Two Crystal Cruises ships operating under a Genting Hong Kong unit have been seized in the Bahamas after a fuel supplier sought their arrest for $4.6 million in unpaid bills, according to a crew video and the Cruise Law News website.
The Crystal Symphony and Crystal Serenity were arrested late Friday night in Freeport in the Bahamas, according to Cruise Law News, a site run by Jim Walker, a maritime lawyer based in Florida who cited crew members on both ships for the information. The luxury cruise ships were anchored in Freeport Feb. 5, Bloomberg data show.
A Florida judge issued an arrest warrant for the Crystal Symphony last month after fuel supplier Peninsula Petroleum Far East Pte. filed a lawsuit against Crystal Cruises and sought the vessel’s arrest for $4.6 million in unpaid fuel bills dating back to 2017, according to J. Stephen Simms, the lead attorney representing the supplier, and court records. Simms said a U.S. marshal was ready to seize the ship if it docked in the U.S. The suit also detailed unpaid bills for fuel delivered to the Crystal Serenity.
Voyages for both Crystal Symphony and Crystal Serenity ended last month and there are currently no guests onboard, Crystal Cruises said in statement to Bloomberg News. Crew members have been paid all wages and the company is meeting its contractual obligations to crew, it added. Crystal Cruises said it was unable to comment on pending legal matters.
The Bahamian port authority, Simms and the U.S. Department of Justice that oversees marshals couldn’t immediately be reached for comment outside of regular operating hours. Genting Hong Kong referred questions about Crystal Cruises to the U.S. operations.
Genting Hong Kong became the biggest cruise operator worldwide to seek court assistance to safeguard its assets during the pandemic when it filed with the Supreme Court of Bermuda Jan. 18 to appoint provisional liquidators after exhausting “all reasonable efforts” to negotiate with creditors and stakeholders. The company reported a record loss of $1.7 billion in May as the pandemic ravaged the cruising industry. Its German shipbuilding subsidiary, MV Werften, has become insolvent.
The Crystal Symphony diverted to the Bahamas instead of ending its cruise in Miami Jan. 22 and ferried passengers to Fort Lauderdale a day later. The Crystal Serenity also ended its voyage early and diverted to the Bahamas, according to passengers who posted on social media. It’s unclear which authority seized the ships in the Bahamas. It’s possible there was a separate action filed in the Bahamas involving the ships’ mortgage holders that triggered the seizure of the vessels, Walker said.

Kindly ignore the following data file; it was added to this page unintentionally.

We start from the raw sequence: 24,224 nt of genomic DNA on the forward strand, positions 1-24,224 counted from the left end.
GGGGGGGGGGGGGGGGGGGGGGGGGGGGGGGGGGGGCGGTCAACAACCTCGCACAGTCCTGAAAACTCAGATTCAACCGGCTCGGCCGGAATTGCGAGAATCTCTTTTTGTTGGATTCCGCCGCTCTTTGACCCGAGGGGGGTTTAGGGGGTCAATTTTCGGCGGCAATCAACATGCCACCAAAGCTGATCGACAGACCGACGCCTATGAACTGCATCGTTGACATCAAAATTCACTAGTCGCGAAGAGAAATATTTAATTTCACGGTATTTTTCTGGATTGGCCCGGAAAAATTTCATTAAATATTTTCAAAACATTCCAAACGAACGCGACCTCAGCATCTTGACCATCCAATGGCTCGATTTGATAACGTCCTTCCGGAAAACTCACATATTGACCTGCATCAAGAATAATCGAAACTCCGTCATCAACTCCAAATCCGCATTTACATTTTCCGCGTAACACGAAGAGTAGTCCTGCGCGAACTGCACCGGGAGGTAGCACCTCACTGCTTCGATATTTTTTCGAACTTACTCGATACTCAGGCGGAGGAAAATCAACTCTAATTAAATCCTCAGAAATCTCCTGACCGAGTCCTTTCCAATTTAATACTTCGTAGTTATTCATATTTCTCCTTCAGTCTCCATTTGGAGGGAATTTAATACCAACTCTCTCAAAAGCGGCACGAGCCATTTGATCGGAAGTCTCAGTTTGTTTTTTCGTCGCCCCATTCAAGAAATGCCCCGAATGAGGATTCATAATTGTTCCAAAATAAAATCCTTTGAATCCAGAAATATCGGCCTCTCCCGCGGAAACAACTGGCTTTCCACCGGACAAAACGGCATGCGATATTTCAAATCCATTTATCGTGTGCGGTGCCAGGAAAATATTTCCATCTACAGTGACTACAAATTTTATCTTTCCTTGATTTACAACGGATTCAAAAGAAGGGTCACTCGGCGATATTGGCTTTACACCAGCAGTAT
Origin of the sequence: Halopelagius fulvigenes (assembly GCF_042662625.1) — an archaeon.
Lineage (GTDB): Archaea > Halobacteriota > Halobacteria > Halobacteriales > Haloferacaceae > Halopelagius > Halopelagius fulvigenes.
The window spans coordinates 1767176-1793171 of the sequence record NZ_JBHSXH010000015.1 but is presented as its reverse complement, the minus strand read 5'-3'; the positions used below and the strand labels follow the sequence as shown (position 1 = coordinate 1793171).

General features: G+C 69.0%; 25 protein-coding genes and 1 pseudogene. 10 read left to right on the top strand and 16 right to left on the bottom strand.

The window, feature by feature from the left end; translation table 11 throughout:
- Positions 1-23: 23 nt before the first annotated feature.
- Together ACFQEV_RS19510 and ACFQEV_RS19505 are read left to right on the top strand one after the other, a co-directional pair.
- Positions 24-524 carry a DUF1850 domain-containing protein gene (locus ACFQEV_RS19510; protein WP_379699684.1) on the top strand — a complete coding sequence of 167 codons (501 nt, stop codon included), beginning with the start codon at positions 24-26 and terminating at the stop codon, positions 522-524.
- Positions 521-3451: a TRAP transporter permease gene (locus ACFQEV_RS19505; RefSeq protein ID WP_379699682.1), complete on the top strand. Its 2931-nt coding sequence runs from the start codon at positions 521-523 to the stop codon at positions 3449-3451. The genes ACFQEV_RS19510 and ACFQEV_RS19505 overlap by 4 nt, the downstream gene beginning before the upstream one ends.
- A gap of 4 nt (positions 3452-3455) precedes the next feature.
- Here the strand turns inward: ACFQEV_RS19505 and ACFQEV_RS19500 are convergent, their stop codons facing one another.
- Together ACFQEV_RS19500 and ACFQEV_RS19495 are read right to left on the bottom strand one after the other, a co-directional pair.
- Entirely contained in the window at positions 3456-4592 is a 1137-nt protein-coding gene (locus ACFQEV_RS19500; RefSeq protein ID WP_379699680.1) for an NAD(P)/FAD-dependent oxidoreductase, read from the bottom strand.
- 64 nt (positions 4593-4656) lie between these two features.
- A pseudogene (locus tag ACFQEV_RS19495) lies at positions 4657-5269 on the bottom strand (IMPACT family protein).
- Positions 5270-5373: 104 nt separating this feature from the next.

A video posted on Crew Center, a forum for cruise industry workers, purportedly captured the Crystal Symphony’s captain announcing to crew that the liner “has been placed under arrest by the local authorities over some unpaid bills.” Crew movements and sign-offs from the ship haven’t been impacted by the vessel’s detainment, according to the announcement.
Meanwhile, Dream Cruises Holding Ltd., an indirect non-wholly owned unit of Genting Hong Kong, will continue to operate its fleet in the region, it said in a statement over the weekend. New Dream Cruises bookings have been suspended until further notice, while Hong Kong sailings of the Genting Dream cruise liner have been canceled through Feb. 16 due to the territory’s strict social distancing regulations currently in place, the company said.
Dream Cruises also filed a winding-up petition Jan. 27 to the Bermuda Court and is seeking to appoint the same provisional liquidators named in Genting Hong Kong’s application. The company reiterated in a statement that the appointments of joint provisional liquidators over Genting Hong Kong and Dream Cruises “are not to liquidate the companies but to identify potential remediation plans and to facilitate the restructuring of the group.”